Culture At Large

Giordano Bruno, heretic and philosopher

Andy Rau

Here's a bit of bizarre but fascinating church history for you: the New Yorker has a detailed overview of the life and death of Giordano Bruno, a sixteenth-century heretic burned at the stake by the Inquisition for his strange (and in some ways scientifically prescient) understanding of the cosmos. One of his basic ideas was that the universe was infinitely vast, a proposal which (along with his other unorthodox views) was seen as contradictory to the Church's belief that Earth and mankind were the central components of God's Creation:

Inconveniently, that vision was heresy from end to end. If there were countless worlds besides ours, this sidelined the Christian story. Creation, expulsion, salvation: such things might have happened, but somewhere off in a corner, while other things were happening on other planets. Also eliminated was God’s difference from humanity. If, as Bruno saw it, God was present in every atom of the universe, then transubstantiation became a silly idea. (God was already in the wine.) Ditto incarnation. Bruno later said that he started having doubts about Jesus at the age of eighteen; in his mature philosophy, the Messiah has no place. Nor does original sin, or pretty much any sin. God “makes his sun rise over good and bad,” Bruno wrote. Even devils were going to be pardoned. To lead a virtuous life, you had only to do unto others as you would have them do unto you. As the reader may have noticed by now, much of this constitutes liberal Christian thought in our time. (What Bruno discarded was the Church’s literalism—exactly what many of today’s believers have done.) Likewise, Bruno’s cosmology anticipated modern physics and astronomy. But it did not accord with the views of the sixteenth-century Church. It sounded like Protestantism, or worse.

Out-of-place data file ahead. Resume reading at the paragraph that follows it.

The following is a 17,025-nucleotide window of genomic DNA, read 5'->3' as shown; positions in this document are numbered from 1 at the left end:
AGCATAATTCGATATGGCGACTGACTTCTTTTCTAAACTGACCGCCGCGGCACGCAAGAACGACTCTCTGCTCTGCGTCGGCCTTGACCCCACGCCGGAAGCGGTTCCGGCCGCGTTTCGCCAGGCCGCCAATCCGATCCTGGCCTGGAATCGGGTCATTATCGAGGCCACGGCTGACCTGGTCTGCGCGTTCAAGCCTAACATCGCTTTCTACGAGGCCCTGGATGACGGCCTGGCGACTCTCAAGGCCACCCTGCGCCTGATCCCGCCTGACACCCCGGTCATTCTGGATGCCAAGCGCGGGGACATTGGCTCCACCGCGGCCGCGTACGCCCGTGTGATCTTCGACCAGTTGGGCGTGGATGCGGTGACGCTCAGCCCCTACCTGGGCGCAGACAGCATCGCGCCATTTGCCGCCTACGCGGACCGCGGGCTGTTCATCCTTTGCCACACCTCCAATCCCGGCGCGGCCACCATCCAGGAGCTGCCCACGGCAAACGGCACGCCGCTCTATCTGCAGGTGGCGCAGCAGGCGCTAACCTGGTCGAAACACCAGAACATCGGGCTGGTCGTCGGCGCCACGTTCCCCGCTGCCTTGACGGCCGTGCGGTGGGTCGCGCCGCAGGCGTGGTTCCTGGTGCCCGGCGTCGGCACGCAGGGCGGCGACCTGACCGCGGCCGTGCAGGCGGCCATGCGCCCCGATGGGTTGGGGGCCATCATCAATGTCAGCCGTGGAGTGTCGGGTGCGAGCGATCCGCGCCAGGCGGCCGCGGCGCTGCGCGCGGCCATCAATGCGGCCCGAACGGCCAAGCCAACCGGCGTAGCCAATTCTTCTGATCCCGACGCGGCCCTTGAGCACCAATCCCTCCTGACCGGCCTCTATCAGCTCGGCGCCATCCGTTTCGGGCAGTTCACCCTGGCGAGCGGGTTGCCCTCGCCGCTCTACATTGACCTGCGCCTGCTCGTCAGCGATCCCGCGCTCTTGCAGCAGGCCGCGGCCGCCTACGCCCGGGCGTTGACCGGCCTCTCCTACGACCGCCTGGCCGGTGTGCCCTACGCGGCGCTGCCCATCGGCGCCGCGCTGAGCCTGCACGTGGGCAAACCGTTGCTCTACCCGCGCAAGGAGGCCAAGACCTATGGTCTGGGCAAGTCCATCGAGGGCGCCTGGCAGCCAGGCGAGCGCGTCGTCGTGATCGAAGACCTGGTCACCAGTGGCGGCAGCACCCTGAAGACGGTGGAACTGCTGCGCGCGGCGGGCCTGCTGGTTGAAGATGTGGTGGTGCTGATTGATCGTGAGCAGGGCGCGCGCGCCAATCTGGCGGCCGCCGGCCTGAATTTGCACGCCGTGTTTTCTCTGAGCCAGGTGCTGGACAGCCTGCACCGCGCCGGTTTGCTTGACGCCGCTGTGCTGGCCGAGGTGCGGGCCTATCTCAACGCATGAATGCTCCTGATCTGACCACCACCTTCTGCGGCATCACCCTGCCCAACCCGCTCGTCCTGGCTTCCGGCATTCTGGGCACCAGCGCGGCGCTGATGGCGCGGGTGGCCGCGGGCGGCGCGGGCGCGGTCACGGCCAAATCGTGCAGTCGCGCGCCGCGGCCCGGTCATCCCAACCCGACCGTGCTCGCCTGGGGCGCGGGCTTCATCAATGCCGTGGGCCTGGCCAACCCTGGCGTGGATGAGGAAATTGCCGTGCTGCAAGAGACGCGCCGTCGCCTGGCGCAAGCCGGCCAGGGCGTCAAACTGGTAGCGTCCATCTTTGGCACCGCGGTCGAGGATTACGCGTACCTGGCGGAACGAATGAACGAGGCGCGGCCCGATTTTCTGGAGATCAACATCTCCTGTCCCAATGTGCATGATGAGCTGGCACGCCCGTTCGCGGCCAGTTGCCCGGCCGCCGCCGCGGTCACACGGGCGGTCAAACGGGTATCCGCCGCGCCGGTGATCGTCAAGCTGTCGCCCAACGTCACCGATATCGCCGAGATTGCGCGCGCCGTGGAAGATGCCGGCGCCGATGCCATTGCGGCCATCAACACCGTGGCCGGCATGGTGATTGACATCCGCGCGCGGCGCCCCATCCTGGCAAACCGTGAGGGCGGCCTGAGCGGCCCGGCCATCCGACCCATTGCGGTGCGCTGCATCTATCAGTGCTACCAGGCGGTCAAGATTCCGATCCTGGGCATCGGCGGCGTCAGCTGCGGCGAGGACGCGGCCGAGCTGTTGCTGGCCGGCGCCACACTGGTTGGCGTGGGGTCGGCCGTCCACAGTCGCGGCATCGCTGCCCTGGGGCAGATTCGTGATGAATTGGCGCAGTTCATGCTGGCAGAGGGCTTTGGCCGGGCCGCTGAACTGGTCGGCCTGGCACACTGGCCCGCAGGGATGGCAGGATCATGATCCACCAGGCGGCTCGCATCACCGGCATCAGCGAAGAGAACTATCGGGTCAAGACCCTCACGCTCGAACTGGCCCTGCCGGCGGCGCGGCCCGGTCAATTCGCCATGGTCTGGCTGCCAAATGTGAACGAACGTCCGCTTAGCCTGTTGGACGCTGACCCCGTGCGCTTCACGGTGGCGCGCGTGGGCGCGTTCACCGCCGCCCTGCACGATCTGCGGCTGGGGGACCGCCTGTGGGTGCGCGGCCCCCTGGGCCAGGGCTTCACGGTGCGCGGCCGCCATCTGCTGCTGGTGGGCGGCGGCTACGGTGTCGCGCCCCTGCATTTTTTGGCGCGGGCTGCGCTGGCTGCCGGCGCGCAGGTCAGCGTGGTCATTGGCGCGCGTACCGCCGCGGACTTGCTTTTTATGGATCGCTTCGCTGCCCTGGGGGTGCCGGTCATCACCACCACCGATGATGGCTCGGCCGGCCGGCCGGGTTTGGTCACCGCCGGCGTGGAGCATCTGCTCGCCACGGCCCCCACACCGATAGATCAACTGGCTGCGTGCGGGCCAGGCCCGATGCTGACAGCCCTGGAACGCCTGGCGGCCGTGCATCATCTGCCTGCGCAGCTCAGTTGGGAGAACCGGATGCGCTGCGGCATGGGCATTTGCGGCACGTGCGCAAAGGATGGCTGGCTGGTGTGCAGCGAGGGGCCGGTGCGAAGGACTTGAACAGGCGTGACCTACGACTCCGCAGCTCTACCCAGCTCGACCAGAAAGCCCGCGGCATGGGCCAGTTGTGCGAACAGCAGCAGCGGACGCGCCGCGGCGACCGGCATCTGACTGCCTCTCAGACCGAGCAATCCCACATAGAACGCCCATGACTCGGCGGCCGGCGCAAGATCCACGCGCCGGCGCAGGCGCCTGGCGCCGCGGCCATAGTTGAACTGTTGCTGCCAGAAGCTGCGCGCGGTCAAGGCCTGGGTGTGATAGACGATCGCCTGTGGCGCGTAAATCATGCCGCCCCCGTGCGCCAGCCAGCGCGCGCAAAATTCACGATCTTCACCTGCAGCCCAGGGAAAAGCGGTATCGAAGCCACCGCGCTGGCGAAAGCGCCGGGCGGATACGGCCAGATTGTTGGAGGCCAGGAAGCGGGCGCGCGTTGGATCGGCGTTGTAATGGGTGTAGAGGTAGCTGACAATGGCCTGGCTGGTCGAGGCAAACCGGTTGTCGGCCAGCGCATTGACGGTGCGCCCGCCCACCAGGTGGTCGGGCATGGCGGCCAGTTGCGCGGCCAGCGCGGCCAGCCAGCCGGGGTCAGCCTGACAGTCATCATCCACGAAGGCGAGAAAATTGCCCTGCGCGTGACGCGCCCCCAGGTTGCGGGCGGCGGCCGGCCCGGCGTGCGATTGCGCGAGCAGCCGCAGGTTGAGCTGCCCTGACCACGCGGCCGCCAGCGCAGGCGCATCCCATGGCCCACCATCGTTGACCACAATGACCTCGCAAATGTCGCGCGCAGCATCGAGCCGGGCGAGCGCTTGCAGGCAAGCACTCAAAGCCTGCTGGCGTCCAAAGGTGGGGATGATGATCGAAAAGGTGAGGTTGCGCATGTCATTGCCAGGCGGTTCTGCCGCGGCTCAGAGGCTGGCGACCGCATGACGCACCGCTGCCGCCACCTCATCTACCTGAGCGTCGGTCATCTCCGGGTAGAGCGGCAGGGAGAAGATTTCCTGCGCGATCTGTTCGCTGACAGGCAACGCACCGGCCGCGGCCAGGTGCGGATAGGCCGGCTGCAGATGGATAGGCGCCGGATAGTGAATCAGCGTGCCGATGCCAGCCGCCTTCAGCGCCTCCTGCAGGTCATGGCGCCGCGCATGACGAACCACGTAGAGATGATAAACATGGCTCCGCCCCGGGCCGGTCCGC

He certainly was a character; he sounds like somebody straight out of an Umberto Eco novel. (As a matter of fact, my only other knowledge of Bruno comes from John Crowley's Aegypt novels, in which he is a central character.)

I mostly just wanted to pass this along to you because it's curious church history, but a thought occurs to me as I re-read this mini-biography: it's interesting how very seriously ideas were taken in Bruno's time; the theological implications of his ideas alone were enough to make him a threat. Ideas were perceived to have real power in and of themselves.

Anybody else have a "favorite" heretic from church history—somebody whose rebellion against orthodox Church beliefs fascinates you?

Topics: Culture At Large, News & Politics, History